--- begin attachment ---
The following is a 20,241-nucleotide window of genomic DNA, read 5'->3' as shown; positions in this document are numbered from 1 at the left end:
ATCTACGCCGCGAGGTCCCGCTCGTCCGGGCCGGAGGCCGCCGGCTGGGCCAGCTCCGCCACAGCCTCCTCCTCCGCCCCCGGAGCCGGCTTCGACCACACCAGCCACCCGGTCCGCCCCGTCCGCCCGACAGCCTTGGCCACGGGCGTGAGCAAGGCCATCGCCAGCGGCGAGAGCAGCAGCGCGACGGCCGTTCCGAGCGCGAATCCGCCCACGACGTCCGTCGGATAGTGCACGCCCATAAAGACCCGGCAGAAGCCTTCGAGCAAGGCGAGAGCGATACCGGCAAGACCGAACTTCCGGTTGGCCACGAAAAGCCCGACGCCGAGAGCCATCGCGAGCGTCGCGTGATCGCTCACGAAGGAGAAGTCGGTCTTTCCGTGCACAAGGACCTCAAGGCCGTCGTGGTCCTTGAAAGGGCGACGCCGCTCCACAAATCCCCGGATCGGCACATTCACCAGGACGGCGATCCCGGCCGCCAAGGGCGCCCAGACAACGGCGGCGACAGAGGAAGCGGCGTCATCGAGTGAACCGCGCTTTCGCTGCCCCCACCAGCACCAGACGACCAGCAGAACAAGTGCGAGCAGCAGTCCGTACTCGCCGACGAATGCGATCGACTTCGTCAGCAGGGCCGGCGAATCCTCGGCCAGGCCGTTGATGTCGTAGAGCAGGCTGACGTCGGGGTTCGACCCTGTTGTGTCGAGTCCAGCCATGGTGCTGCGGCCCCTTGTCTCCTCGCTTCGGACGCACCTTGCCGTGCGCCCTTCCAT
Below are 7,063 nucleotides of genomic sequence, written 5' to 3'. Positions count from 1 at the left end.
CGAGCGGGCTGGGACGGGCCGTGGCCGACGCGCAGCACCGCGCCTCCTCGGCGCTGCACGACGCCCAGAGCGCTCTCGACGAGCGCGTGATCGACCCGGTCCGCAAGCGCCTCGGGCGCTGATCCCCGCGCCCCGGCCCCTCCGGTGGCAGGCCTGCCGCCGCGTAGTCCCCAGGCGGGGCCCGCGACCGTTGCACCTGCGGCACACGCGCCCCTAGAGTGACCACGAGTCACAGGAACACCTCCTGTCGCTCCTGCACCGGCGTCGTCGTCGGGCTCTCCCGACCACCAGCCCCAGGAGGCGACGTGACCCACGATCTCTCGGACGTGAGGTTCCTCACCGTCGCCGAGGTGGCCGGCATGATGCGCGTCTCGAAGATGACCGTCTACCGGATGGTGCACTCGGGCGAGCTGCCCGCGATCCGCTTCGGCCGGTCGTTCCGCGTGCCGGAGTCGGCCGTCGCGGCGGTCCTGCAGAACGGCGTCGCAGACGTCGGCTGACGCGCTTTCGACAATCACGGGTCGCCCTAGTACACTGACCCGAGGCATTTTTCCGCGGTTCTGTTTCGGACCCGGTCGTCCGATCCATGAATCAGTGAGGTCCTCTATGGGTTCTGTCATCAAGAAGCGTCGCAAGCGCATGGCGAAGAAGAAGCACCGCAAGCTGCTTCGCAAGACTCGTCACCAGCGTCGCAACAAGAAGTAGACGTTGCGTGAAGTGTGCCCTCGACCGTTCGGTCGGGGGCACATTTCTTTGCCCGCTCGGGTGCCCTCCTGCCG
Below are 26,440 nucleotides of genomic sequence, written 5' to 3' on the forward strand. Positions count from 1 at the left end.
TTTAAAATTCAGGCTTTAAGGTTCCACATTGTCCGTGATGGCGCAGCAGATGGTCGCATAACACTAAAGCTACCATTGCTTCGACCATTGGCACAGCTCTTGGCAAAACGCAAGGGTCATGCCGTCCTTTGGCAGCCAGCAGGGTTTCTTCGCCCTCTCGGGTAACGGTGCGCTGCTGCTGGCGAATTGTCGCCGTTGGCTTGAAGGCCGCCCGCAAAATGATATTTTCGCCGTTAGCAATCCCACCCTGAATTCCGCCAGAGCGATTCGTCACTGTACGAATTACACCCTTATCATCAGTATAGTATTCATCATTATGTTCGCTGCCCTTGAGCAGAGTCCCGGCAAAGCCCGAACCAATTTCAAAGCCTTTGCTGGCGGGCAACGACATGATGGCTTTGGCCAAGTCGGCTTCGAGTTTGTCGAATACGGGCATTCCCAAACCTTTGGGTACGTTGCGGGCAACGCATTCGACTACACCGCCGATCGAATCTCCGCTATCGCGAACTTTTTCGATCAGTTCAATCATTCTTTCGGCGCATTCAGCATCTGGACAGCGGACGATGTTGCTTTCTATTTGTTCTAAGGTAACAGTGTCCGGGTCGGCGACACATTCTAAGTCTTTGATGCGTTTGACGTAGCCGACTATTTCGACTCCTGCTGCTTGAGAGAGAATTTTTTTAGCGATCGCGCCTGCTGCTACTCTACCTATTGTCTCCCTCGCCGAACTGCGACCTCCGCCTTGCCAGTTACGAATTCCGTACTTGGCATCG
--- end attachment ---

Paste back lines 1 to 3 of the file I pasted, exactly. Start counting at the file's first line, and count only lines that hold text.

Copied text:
The following is a 20,241-nucleotide window of genomic DNA, read 5'->3' as shown; positions in this document are numbered from 1 at the left end:
ATCTACGCCGCGAGGTCCCGCTCGTCCGGGCCGGAGGCCGCCGGCTGGGCCAGCTCCGCCACAGCCTCCTCCTCCGCCCCCGGAGCCGGCTTCGACCACACCAGCCACCCGGTCCGCCCCGTCCGCCCGACAGCCTTGGCCACGGGCGTGAGCAAGGCCATCGCCAGCGGCGAGAGCAGCAGCGCGACGGCCGTTCCGAGCGCGAATCCGCCCACGACGTCCGTCGGATAGTGCACGCCCATAAAGACCCGGCAGAAGCCTTCGAGCAAGGCGAGAGCGATACCGGCAAGACCGAACTTCCGGTTGGCCACGAAAAGCCCGACGCCGAGAGCCATCGCGAGCGTCGCGTGATCGCTCACGAAGGAGAAGTCGGTCTTTCCGTGCACAAGGACCTCAAGGCCGTCGTGGTCCTTGAAAGGGCGACGCCGCTCCACAAATCCCCGGATCGGCACATTCACCAGGACGGCGATCCCGGCCGCCAAGGGCGCCCAGACAACGGCGGCGACAGAGGAAGCGGCGTCATCGAGTGAACCGCGCTTTCGCTGCCCCCACCAGCACCAGACGACCAGCAGAACAAGTGCGAGCAGCAGTCCGTACTCGCCGACGAATGCGATCGACTTCGTCAGCAGGGCCGGCGAATCCTCGGCCAGGCCGTTGATGTCGTAGAGCAGGCTGACGTCGGGGTTCGACCCTGTTGTGTCGAGTCCAGCCATGGTGCTGCGGCCCCTTGTCTCCTCGCTTCGGACGCACCTTGCCGTGCGCCCTTCCAT
Below are 7,063 nucleotides of genomic sequence, written 5' to 3'. Positions count from 1 at the left end.